Of course everyone is interested in money and writers are interested in what other writers earn. So the question is: How do you go about constructing your income stream if all you really want to do is make up stories? Read in one way this book is a sort of instruction manual for anyone with an interest in following suit or simply following how one writer did it. And I value intensely Rachel’s dedication to such details. She’s down in that hole with Gee, getting dirt on her shoes and working up a sweat. But of course the story is much more than royalty statements, grant applications, the odd windfall, the many setbacks . . .

For a start there are all those books to read and consider in the light of the life being revealed. This biography is thoroughly engaged with Gee’s fiction and Rachel’s expert delineation of the family tree, the family Gee, which sets out how one book is connected to another, this is tremendously valuable. And it’s never done in the niggardly way which aims to shrink everything to a neat template of correspondences—here’s the real creek and here’s the invented one. When Rachel tests the life against the work she wants to amplify and enrich and suggest. And I especially like one aspect of Rachel’s account of the writing—that is, she always leaves in place the author’s own avowals of ignorance (‘I don’t really know what I’m doing’), of uncertainty (‘I tried to get close to that experience but who knows’), of fear (‘I seem to have come to an end’). These are recurring notes. Partly, of course, they’re a form of self-defence. The aw gee-shucks of Gee. But Rachel understands too that these moments communicate something about writing itself; that it always takes in the possibility of not writing, of not turning up for work. Gee may present as an unpretentious carpenter—look at the cover shot, sleeves rolled as if thinking how to tackle the skirting board—but his life story is remarkably chancy and non-compliant, made from unlikely leaps as much as from dogged toil. From the outside we discern steady progress, books written as regularly as eggs laid, but finally we see inside the life and understand something of its costs, its crises, its victories too. A small example: It’s amazing to me that Gee struggled so much with Meg, a novel I think of as kind of perfect. It’s amazing that Prowlers was originally called Papps.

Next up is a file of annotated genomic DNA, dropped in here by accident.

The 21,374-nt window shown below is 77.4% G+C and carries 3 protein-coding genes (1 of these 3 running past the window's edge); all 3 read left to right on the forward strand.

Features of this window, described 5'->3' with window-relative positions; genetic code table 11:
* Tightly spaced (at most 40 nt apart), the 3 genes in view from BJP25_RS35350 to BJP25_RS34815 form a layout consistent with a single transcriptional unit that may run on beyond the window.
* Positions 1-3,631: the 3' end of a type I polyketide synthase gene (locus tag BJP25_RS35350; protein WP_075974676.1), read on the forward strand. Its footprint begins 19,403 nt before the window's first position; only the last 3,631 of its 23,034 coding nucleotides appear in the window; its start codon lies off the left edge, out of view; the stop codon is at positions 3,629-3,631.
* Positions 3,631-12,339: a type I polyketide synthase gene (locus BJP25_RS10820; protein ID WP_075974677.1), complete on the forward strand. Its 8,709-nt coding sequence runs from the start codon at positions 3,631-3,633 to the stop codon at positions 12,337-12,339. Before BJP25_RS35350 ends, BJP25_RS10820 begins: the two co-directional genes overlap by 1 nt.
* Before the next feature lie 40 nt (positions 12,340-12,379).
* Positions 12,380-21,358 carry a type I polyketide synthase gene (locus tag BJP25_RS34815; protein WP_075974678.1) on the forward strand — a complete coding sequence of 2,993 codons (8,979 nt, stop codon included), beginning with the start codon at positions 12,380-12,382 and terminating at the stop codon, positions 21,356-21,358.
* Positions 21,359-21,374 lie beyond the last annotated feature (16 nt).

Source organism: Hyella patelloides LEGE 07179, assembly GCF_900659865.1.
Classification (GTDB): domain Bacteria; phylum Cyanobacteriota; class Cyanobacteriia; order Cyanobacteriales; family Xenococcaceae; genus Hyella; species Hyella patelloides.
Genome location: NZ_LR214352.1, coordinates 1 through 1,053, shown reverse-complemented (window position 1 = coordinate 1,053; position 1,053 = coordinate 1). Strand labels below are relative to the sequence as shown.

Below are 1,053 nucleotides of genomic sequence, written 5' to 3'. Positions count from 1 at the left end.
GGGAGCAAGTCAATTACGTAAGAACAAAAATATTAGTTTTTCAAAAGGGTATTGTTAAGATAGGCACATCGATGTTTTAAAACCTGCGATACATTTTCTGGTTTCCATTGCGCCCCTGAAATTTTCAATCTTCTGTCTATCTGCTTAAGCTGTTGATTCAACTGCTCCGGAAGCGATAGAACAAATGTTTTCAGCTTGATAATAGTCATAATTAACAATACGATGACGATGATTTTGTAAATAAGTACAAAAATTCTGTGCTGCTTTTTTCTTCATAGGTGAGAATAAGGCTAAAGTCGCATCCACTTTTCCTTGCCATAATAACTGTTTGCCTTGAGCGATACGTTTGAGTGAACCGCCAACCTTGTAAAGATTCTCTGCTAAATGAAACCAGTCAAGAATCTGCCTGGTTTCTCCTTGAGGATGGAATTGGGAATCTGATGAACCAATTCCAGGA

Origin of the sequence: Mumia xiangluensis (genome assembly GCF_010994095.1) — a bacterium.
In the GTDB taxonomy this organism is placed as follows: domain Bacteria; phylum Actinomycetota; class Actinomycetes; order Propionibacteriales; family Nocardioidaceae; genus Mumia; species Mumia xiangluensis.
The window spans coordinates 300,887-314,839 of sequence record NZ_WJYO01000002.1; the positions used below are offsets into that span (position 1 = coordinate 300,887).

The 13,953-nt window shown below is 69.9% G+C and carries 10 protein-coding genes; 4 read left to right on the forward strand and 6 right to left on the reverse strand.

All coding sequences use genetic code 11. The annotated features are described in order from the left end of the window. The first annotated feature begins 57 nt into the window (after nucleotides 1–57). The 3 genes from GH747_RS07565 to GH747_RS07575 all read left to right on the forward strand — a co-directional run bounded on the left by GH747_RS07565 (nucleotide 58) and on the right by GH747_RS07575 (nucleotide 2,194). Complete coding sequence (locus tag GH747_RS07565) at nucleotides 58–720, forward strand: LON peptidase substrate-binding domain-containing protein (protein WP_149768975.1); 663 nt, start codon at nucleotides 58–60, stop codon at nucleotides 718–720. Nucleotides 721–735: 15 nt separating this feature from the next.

Let me finish by saying one more thing about the scope of this book. Anyone’s life becomes on closer inspection a group portrait and although Maurice Gee’s career must do without creative writing courses, Rachel convincingly recreates the friendships and relationships that in many ways mimic the kind of support structure available now. There’s a lovely evolving set of insights into how people such as Maurice Shadbolt, Kevin Ireland, Robin Dudding, Ray Grover, Nigel Cook and others interacted with our man. Gee’s friends are Rachel’s friends too and therefore ours, helping us see her subject from different angles. When Gee was doing scriptwriting for television and earning better money, Shadbolt reports back to Ireland that at the Gee house there are ‘hints of prosperity’—‘hard booze in the cupboard now instead of home brew.’
            
I think Rachel’s feel for the telling remark, the revelatory incident, from what must have been a large archive of letters, interviews, essays, reviews, as well as the fiction itself, lends her text not only its narrative drive but also its tone. The book sounds like Maurice Gee without being his mouthpiece. It’s intimate but also pitched at a crucial remove. This poise allows the book to be fundamentally sympathetic to its subject without sacrificing loyalty to facts which emerge that the hagiographer or even simply the fan might baulk at. I mentioned at the start this business of secrets, new things about Gee’s life that will alter how he’s read. I’m sorry but I’m not telling. Rachel’s biography needs to be purchased to learn these things.